Chengdu and Shenzhen Lockdowns Dim Luxury Prospects

·2 min read

SHANGHAI — With an uptick in COVID-19 cases, China has recently shut down megacities Shenzhen and Chengdu.

Chengdu extended lockdown measures to at least Wednesday. The news spurred Chengdu residents to panic-buy groceries, fearing tightening lockdown measures. Chengdu reported 73 new cases on Tuesday.

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Shenzhen, the fourth largest city in China with a population of more than 17 million, has seen six of its nine districts announce travel curbs and public activity restrictions from Sept. 2.

On Monday, Shenzhen announced the adoption of a tiered lockdown system. Neighborhoods with no COVID-19 cases from Sept. 2 to 4 will be marked as “low” risk areas and ease lockdown measures. “High” or “medium” risk neighborhoods will remain under lockdown.

Authorities have urged residents to stay home during this year’s Mid-Autumn Festival holiday, which starts Saturday. The city reported 40 new COVID-19 cases on Tuesday.

China is adamant about reigning in COVID-19 outbreaks ahead of the weeklong National Congress meeting in mid-October, where president Xi Jinping is likely to secure an unprecedented third term.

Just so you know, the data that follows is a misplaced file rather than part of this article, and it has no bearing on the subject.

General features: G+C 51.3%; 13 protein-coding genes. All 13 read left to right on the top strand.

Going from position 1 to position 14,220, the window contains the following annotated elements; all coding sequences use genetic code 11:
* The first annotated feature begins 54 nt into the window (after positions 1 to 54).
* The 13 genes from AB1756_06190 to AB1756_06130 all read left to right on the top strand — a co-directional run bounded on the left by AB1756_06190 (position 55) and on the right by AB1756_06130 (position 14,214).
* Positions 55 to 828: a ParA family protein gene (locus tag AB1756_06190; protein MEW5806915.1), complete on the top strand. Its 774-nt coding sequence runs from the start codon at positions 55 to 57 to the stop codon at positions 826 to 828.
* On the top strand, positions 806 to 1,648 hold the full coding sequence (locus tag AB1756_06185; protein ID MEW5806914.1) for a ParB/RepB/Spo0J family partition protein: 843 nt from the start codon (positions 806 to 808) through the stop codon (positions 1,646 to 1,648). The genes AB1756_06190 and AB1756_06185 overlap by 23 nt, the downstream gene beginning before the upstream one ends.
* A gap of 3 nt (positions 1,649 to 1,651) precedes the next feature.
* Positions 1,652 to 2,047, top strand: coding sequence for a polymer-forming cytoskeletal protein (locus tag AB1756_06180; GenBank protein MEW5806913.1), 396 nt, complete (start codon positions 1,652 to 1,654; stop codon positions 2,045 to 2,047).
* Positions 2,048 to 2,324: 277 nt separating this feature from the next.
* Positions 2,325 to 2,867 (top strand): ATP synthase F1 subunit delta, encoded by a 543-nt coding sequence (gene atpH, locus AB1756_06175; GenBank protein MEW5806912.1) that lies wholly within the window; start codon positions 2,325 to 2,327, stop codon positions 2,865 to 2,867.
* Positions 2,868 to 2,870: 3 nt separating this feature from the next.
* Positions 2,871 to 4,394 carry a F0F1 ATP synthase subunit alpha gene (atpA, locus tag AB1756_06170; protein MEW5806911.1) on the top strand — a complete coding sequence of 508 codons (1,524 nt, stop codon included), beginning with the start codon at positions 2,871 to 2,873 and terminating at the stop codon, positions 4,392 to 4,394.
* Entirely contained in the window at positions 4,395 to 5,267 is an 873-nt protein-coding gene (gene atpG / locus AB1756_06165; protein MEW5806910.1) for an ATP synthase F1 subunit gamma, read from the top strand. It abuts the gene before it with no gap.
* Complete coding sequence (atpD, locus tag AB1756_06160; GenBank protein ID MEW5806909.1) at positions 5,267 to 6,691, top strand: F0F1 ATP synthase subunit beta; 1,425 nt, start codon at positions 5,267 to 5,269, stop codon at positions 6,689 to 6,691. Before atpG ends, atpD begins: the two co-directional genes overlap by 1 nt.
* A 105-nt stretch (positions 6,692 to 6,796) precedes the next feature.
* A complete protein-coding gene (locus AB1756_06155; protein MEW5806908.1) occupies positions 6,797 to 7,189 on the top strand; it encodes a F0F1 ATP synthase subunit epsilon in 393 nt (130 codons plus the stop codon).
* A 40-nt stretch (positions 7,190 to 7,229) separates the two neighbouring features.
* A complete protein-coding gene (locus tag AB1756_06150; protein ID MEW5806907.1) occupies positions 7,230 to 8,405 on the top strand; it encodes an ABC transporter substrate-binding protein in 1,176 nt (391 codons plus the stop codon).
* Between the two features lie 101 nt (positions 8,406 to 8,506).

According to local news media Caixin’s estimate, 33 cities, including seven provincial capitals, have been put under various lockdown measures, affecting more than 60 million residents.

The latest sweeping restrictions add pressure to the world’s second-largest economy as the rest of the world learns to live with the virus. According to Sinolink Securities, lockdown areas account for 4.8 percent of total GDP.

Beijing initially set a growth target of 5.5 percent this year. Analysts expect actual growth to be far lower. Goldman Sachs and Nomura recently slashed China’s full-year growth forecast to 3 percent and 2.7 percent respectively.

According to Flavio Cereda, equity analyst at Jefferies, an 11 percent growth in luxury spending for the second half of 2022 “is under pressure now given the lockdowns.” Jefferies projects a 2 to 3 percent decline in luxury sales for the financial year of 2022.

A struggling property sector, languishing consumer sentiment, high youth unemployment rate, power shortages and the deadly Sichuan earthquake are also weighing on growth.

Retail sales for July grew 2.7 percent versus a year ago, down from 3.1 percent in June, according to the National Bureau of Statistics. Retail sales for the first seven months of 2022 dropped 0.2 percent year-over-year.

“The spread of pandemic and travel-related commodity sales growth slow down contributed to the decelerated growth for the consumer market,” said Jiaqi Fu, a statistician at the bureau. In recent months, travel destinations such as Hainan, Tibet, Xinjiang, Qinghai and Yunnan all imposed lockdown measures.

According to China’s National Health Commission, 380 cases were reported in 31 provinces and municipalities on Tuesday.

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